Sexualized Saturdays: The Doctor Who Issue

Obviously, the Doctor Who fandom is still bathing in the afterglow that was Day of the Doctor. It is at this point that I want to bring up something that has been discussed by a couple people, but never by me.

I am of the opinion that, as long as Steven Moffat is the executive producer of Doctor Who, the show will not be able to grow as a series.


Yeah, I’m using this .gif again. Wanna fight about it?

Pope Alexander recently wrote an article on Moffat’s inability to properly kill characters, so I’m going to avoid that. Instead, I’m going to focus on his inability use the full scope of the human condition. Specifically, the lack of LGBTQ+ relationships.

And this lack of LGBTQ+ relationship is not an LGBTQ+ or heterosexual issue. It’s both.

An example of this is how Captain Jack Harkness was written in certain situations. I always believed that Harkness was not so much gay or straight or bisexual, but rather, by the 51st Century, humanity has moved past labels. Cool. In theory, it’s a nice vision for the future, although Lady Saika does have a point about some of the problems that arise with the wording used to describe Harkness.

So why do I always feel that Captain Jack Harkness’s references to relationships were always cheeky jokes?

Torchwood S2 Generics“But wait,” you may say. “Wasn’t Russell T. Davies the executive producer during Harkness’s stint on the show?” Yes, he was, but Moffat wrote Harkness’s first episode, “The Empty Child”. Hell, Moffat’s first story for Doctor Who was “The Empty Child”. Moffat and Harkness are linked.

So why use Jack’s pansexuality as a punchline? Why not use it for character development?

Or, and this is just a thought, why not create a character who finds and loses love because it’s acceptable in one part of the universe to have an LGBTQ+ relationship—but it’s unacceptable in another part? That would mirror society, and isn’t that what sci-fi is supposed to do?

I feel that Moffat, as both an executive producer and a writer, is afraid to deviate from the formula that has worked for so long. There has always been a male Doctor and female companion. And since the reboot, companions have statistically had a romantic thing for the Doctor—sometimes briefly, but most for a lengthy portion of their tenure.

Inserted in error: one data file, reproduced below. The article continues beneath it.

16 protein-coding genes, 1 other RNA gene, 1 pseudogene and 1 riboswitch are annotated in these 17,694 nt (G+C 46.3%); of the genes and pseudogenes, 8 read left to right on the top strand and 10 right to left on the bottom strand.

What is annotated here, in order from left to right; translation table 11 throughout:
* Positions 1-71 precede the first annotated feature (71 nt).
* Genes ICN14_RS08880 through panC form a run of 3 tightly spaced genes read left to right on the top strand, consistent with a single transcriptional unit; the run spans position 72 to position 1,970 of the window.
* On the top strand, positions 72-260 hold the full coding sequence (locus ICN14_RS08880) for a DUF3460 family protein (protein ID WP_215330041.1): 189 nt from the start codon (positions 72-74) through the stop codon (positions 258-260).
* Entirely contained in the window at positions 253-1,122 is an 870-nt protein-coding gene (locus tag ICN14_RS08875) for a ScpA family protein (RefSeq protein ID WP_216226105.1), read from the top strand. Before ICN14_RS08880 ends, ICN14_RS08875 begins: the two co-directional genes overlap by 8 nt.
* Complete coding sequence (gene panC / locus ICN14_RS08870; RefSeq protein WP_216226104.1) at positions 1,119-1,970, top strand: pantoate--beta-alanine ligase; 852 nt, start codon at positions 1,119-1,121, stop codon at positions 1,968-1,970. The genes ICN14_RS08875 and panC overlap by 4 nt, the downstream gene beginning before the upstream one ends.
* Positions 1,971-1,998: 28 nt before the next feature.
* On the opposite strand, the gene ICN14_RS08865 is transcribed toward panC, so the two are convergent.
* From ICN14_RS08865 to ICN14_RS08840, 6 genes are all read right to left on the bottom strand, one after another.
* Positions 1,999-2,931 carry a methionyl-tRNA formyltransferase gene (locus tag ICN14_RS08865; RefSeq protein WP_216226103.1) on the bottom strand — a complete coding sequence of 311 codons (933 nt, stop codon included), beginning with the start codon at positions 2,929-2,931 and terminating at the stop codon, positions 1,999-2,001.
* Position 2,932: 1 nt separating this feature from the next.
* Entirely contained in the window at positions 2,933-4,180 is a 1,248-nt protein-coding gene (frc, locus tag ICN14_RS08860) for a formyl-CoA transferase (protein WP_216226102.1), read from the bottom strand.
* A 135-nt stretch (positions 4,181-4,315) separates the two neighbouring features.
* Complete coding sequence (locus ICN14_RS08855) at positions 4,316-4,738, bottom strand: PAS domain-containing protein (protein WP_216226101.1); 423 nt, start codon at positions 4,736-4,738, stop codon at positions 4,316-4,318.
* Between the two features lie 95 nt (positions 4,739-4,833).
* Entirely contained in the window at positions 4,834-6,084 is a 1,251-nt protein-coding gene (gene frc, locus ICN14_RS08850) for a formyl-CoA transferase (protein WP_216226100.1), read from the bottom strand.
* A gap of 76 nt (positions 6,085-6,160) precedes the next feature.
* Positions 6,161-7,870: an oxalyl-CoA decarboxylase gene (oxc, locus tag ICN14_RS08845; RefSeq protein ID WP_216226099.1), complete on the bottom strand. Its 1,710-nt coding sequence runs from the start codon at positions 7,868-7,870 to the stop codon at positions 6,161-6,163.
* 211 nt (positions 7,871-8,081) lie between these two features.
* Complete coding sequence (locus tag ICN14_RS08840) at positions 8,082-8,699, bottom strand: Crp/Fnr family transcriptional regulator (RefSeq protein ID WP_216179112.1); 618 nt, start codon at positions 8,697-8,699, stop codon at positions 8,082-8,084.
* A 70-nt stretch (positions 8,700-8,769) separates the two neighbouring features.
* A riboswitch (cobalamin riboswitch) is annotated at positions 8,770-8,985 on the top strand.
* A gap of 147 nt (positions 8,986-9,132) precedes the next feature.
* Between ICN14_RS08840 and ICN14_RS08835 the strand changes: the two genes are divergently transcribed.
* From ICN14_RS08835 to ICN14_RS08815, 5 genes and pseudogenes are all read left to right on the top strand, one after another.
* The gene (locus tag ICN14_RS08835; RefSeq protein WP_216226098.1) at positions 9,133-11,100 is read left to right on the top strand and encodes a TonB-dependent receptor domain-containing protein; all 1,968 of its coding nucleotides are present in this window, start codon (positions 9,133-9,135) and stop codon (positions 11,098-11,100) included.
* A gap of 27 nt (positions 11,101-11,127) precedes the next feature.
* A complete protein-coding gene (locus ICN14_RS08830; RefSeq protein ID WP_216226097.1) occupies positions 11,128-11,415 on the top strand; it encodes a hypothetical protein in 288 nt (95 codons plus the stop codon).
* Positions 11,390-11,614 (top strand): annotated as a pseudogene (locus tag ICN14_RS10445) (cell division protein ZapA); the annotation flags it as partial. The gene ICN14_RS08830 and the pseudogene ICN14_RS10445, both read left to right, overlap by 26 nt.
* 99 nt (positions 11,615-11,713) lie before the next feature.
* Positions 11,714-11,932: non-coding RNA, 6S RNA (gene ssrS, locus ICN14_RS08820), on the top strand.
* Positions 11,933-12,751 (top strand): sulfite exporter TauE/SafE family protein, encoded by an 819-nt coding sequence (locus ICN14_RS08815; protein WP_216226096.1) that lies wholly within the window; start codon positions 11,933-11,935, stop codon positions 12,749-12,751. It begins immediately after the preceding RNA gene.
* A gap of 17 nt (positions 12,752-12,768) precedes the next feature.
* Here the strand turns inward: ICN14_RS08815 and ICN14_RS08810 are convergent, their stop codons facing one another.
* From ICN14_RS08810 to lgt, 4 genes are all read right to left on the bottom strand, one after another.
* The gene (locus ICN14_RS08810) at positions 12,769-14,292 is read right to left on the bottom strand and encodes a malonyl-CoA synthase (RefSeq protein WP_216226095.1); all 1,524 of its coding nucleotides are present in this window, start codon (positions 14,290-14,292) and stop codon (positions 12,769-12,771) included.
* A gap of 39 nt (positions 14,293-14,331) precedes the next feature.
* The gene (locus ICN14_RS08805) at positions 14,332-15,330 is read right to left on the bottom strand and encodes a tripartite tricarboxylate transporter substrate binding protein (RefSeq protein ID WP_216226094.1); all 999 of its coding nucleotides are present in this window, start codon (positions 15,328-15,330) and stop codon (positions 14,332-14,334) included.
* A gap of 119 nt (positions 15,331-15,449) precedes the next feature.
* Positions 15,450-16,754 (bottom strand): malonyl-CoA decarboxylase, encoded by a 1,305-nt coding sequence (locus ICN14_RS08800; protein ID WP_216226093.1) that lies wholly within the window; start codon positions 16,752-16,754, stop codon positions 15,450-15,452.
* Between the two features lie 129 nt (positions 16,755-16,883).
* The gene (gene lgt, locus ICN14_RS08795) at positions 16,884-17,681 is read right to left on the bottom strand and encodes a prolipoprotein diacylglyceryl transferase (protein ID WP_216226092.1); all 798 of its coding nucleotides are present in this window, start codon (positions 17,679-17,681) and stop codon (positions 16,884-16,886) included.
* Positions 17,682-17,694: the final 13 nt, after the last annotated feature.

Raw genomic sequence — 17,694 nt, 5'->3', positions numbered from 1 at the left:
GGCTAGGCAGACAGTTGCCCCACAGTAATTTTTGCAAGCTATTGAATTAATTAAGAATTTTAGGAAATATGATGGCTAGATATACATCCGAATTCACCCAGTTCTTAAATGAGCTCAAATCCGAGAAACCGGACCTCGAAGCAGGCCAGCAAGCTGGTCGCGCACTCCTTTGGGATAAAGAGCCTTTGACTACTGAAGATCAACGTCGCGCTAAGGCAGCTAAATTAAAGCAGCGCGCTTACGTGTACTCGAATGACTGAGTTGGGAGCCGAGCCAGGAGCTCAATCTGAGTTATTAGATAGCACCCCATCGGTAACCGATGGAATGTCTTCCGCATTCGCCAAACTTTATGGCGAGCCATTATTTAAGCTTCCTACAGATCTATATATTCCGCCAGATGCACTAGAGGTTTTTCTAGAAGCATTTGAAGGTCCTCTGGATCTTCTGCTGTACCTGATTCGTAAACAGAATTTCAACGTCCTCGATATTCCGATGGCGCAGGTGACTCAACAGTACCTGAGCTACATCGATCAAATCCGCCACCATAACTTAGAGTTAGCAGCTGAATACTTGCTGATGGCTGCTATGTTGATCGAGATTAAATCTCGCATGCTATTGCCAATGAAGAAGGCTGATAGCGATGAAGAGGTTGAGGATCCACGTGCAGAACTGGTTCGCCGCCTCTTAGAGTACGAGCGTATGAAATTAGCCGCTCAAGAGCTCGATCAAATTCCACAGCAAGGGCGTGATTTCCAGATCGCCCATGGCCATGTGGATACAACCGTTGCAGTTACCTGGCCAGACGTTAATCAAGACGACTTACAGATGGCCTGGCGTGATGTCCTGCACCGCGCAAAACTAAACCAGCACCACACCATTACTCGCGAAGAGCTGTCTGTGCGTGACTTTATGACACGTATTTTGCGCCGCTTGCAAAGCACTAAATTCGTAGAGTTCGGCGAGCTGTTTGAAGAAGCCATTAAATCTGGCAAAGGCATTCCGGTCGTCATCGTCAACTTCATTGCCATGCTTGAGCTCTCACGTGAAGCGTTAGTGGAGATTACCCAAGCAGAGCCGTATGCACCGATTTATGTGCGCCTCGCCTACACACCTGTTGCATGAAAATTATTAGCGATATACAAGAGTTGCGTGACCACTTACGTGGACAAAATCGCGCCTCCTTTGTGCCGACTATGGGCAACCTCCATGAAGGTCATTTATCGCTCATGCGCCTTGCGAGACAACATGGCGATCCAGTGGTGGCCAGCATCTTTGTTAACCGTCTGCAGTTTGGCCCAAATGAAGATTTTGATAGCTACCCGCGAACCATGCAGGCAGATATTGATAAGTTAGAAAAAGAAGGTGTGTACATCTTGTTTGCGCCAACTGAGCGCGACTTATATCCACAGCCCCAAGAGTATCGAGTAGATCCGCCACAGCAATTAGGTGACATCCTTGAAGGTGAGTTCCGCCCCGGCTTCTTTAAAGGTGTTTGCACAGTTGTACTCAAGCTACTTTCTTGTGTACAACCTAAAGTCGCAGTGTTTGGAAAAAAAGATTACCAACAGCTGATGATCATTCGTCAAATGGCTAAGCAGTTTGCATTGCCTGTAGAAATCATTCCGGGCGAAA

Which is why, I think, companions have stayed female. And for the most part, the male companions that come along—Adam, Mickey, and Rory—are following the female companion.

Moffat, in my humble opinion, is afraid to rock the boat. Why, though? Since the reboot, Doctor Who has exploded to international heights that haven’t been seen since PBS began showing Tom Baker. Furthermore, the BBC needs Moffat for both Doctor Who and Sherlock. And Moffat seems okay with hinting at romantic tension between Sherlock and Watson, albeit in the most dickish way possible. Why is Doctor Who different?

Also, Moffat has said some pretty bone-headed things. Think I’m kidding? Here’s an article devoted to listing Moffat’s top ten most sexist quotes. And here is a Q&A of Moffat dodging questions about LGBTQ+ characters like his name is Neo. His usage of one-liners to poke fun at the LGBTQ+ community is just ridiculous. Remember Susan the Horse?

First of all, that joke is solely there for the sake of having a joke. Secondly, the damn horse asks that the owner “respect his life choices.” The horse, physically a male but identifying as a female, is OK with the Doctor calling her a he and saying it’s a life decision? I call bullshit. In essence, the Doctor has misgendered Susan while simultaneously telling someone else to respect her wishes. That joke was there to get a juvenile laugh and nothing more. I’m not saying Susan should’ve become a companion, but at least write the joke like you give a fuck, Moffat.

Now, some may think that calling him scared and sexist may be burning the candle at both ends, but I disagree. We’re geeks, so we can all admit there is that one guy we used to, or maybe still do, hang out with. He says some of the most sexist things ever, but any time he meets a girl or is put in a situation where he has to shake up the world in his head, he clams up.

I think Moffat is scared. He’s a lifelong Whovian who landed his dream job. Moffat doesn’t want to be “the guy that ruined Who”, even though I’m pretty sure breaking the mold would strap a rocket to Doctor Who’s butt and send it to the next level.

In the end, it’s Moffat’s call. I’m just humbly suggesting that he stop being afraid and do something productive with this asset that he helped bring back to mainstream success.

Does this mean we need a new LGBTQ+ companion, or that we need more queer relationships? It wouldn’t hurt to at least explore the concept. That’s all I’m saying. The female-companion-falls-in-love-with-white-Doctor concept is a tad played out, and repeating it over and over as Moffat is doing is just going to make the show more and more boring. Moffat needs to branch out if we want Doctor Who to grow.

8 thoughts on “Sexualized Saturdays: The Doctor Who Issue

  1. Pingback: Doctor Who: 10 Things That Need To Happen Before We See A Female Doctor | Musings of a Mild Mannered Man

  2. Moffatt is hitting his due-date anyway. Every showrunner of Doctor Who has faded after three years, with five being the longest tolerable run. The real question is whether the next showrunner — who Moffat will pick, and who he has to pick soon — will move the show forward.

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